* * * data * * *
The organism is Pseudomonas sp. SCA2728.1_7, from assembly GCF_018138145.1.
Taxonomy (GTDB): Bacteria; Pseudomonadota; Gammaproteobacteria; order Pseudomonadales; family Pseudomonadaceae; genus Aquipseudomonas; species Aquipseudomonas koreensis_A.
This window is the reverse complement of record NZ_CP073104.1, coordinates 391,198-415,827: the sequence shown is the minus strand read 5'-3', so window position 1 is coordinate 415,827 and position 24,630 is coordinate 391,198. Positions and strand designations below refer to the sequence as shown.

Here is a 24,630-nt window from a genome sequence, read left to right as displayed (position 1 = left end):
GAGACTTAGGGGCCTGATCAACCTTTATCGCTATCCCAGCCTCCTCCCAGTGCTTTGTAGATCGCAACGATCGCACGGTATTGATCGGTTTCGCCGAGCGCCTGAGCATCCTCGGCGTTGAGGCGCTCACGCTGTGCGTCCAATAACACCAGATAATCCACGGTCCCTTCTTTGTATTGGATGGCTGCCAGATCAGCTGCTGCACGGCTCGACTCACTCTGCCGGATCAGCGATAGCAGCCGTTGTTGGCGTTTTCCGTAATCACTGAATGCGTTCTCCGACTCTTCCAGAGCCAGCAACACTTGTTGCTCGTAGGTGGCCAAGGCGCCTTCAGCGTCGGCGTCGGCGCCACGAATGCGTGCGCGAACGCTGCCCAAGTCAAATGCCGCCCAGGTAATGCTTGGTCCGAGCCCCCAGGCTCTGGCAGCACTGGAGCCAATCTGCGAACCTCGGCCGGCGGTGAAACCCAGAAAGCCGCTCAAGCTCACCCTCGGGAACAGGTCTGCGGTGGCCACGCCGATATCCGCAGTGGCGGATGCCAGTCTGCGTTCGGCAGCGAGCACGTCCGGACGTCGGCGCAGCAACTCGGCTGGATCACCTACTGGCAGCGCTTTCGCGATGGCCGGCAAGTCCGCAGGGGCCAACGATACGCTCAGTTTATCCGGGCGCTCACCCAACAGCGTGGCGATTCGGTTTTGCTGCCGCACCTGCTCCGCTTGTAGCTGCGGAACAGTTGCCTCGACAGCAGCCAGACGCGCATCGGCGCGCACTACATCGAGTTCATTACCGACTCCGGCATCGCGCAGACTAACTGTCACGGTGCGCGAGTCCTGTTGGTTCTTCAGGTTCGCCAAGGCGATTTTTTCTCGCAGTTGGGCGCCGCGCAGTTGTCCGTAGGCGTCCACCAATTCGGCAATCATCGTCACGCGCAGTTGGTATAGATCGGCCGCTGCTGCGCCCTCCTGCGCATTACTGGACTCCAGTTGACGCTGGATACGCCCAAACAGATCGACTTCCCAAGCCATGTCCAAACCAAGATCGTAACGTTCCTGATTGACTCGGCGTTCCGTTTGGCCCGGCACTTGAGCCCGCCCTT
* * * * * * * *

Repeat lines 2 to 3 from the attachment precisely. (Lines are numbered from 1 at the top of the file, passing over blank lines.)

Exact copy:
Taxonomy (GTDB): Bacteria; Pseudomonadota; Gammaproteobacteria; order Pseudomonadales; family Pseudomonadaceae; genus Aquipseudomonas; species Aquipseudomonas koreensis_A.
This window is the reverse complement of record NZ_CP073104.1, coordinates 391,198-415,827: the sequence shown is the minus strand read 5'-3', so window position 1 is coordinate 415,827 and position 24,630 is coordinate 391,198. Positions and strand designations below refer to the sequence as shown.